On 31 January 2020, the United Kingdom (UK) left the European Union (EU). UK nationals already living in the Netherlands before 31 December 2020 fall under the Withdrawal Agreement and will be allowed to stay in the Netherlands after the transitional period. However, you will need to apply to the IND for a Brexit residence document before 1 July 2021. UK nationals who wish to come to the Netherlands for the first time from 1 January 2021 do not fall under the Withdrawal Agreement. They must apply for a regular residence permit if they would like to live in the Netherlands.
For the first time after the transitional period, UK nationals coming to the Netherlands are covered by foreign nationals' standard policy. As a result of Brexit, they no longer are EU citizens but 'third-country nationals'. You are a third-country national if you do not have EU, EEA, or Swiss nationality. Third-country nationals wishing to live in the Netherlands must apply for a regular residence permit. The latter not being the same document as the Brexit residence document. Third-country nationals are subject to different and often more strict rules than EU citizens.
However, the UK nationals are exempt from the visa requirement if they wish to visit the Netherlands and from the obligation to apply for a residence permit from abroad. In concrete terms, this means that they are treated in the same way as Americans or Japanese concerning their residence right. UK nationals coming to the Netherlands for the first time after the transitional period to live, work or study here can find more information on this website under their specific residence purpose (study, work, exchange, or family).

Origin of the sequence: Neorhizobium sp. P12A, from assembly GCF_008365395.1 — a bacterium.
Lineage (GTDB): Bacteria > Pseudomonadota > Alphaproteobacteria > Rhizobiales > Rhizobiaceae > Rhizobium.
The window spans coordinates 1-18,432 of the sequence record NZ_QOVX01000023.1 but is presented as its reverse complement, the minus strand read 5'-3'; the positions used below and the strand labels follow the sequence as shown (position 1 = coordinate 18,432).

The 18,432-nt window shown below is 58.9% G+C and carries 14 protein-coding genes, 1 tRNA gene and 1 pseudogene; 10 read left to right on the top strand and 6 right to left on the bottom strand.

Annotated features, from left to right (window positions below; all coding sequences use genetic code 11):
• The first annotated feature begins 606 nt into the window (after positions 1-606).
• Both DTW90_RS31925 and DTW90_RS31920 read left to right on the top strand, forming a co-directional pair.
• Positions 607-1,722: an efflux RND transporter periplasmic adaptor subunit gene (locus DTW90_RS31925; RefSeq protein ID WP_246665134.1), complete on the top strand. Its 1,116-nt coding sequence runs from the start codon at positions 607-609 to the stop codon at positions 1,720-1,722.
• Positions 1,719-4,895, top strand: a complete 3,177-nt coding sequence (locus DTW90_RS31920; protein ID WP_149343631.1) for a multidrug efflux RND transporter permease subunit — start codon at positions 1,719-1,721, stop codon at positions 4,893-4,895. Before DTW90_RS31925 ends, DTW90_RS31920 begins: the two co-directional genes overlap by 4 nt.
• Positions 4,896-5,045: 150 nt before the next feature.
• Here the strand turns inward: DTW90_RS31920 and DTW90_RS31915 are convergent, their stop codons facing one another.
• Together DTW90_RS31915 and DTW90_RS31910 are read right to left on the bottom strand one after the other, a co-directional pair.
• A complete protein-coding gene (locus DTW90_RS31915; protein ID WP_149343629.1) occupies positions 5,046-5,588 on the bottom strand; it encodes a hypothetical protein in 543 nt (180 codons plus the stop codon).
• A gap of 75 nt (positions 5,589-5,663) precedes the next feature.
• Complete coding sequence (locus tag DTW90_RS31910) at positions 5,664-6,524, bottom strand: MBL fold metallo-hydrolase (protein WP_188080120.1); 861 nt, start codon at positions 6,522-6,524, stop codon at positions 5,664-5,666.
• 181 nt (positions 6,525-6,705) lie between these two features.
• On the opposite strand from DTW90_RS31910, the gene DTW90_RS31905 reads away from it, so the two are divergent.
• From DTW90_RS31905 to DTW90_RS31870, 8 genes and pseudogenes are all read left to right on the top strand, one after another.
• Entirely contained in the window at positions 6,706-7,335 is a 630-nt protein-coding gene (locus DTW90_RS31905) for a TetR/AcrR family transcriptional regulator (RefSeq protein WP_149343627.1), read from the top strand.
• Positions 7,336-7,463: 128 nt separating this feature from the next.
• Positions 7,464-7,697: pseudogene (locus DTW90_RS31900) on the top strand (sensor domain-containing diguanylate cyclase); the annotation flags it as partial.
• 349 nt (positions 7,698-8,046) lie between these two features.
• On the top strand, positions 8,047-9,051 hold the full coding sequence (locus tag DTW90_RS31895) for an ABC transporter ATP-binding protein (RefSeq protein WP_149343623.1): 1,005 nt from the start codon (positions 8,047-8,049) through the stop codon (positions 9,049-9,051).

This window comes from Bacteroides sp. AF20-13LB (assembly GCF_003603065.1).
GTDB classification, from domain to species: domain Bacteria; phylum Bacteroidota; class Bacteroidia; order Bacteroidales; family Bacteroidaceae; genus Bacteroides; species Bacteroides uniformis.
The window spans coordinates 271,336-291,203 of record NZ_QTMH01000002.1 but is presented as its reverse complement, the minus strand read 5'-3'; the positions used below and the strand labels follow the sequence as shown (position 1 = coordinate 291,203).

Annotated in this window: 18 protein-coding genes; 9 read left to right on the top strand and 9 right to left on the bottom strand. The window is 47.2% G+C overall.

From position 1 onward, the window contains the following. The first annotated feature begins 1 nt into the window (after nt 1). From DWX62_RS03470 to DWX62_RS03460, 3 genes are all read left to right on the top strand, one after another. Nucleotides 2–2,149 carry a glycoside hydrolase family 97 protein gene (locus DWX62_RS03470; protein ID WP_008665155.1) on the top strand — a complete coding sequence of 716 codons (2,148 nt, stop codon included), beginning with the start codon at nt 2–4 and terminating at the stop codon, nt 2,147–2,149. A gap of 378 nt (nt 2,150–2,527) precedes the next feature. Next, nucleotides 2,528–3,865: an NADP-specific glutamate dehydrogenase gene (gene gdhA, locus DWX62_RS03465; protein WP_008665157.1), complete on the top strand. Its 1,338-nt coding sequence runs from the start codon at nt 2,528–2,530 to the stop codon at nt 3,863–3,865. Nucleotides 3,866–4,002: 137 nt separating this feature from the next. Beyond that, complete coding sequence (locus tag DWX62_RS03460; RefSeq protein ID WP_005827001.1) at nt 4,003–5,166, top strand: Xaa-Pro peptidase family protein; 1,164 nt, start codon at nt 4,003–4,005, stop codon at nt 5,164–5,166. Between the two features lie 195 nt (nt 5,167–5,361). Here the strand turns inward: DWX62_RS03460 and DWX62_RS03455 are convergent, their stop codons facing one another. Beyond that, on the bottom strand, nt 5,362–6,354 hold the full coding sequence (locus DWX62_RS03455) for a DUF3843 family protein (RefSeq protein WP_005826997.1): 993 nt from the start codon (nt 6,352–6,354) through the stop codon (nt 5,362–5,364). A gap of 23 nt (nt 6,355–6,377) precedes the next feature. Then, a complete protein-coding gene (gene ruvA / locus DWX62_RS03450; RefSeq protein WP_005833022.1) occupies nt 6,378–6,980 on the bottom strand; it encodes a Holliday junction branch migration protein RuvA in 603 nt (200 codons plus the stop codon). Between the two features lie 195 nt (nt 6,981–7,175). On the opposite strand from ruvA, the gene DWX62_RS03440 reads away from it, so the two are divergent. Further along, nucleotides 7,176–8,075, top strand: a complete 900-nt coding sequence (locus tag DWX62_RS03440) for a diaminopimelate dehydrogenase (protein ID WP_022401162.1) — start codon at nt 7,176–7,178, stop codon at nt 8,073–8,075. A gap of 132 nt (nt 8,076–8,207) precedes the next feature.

All UK nationals living in the Netherlands before 31 December 2020 have until 1 July 2021 to submit an application. However, from 1 January 2021, all UK nationals need to be able to prove that they are entitled to live in the Netherlands under the Withdrawal Agreement. The easiest way to do this is with a residence card. That is why the IND advises all UK nationals in the Netherlands to submit an application as soon as possible and preferably before the end of this year. Besides, having the residence document in good time ensures convenience in social and economic life.
The IND is committed to ensuring that the residence of those UK nationals who came to live in the Netherlands before 31 December proceeds of as well as possible. The handling of the applications for a residence permit from UK nationals is going well. In February this year, the first Brexit residence card was handed out, making the Netherlands the first European country to do so. Approximately 34,000 UK nationals received an invitation to apply for a residence document. By mid-December, more than 80% had already applied.
In October 2020, the IND started an on-line application procedure for frontier workers. The Netherlands is one of the first countries within Europe to provide this group of UK nationals with a document. Frontier workers are employees (not on secondment) or self-employed persons established in the Netherlands who carry out economic activities. As they are not living here, they do not qualify for a residence document. However, they may apply for a 'frontier worker's document' if they were working as frontier workers in the Netherlands before 1 January 2021 and comply with the conditions of the Withdrawal Agreement.
The purpose of the frontier worker's document is to demonstrate that they meet the Withdrawal Agreement's conditions. On that basis, they will continue their economic activities as frontier workers in the Netherlands from 31 December 2020. The frontier worker's document is mainly used to enter and leave the Netherlands (when crossing the border). It proves that people are working in the Netherlands as frontier workers under the Withdrawal Agreement. Currently, the application for a frontier worker's document is free of charge.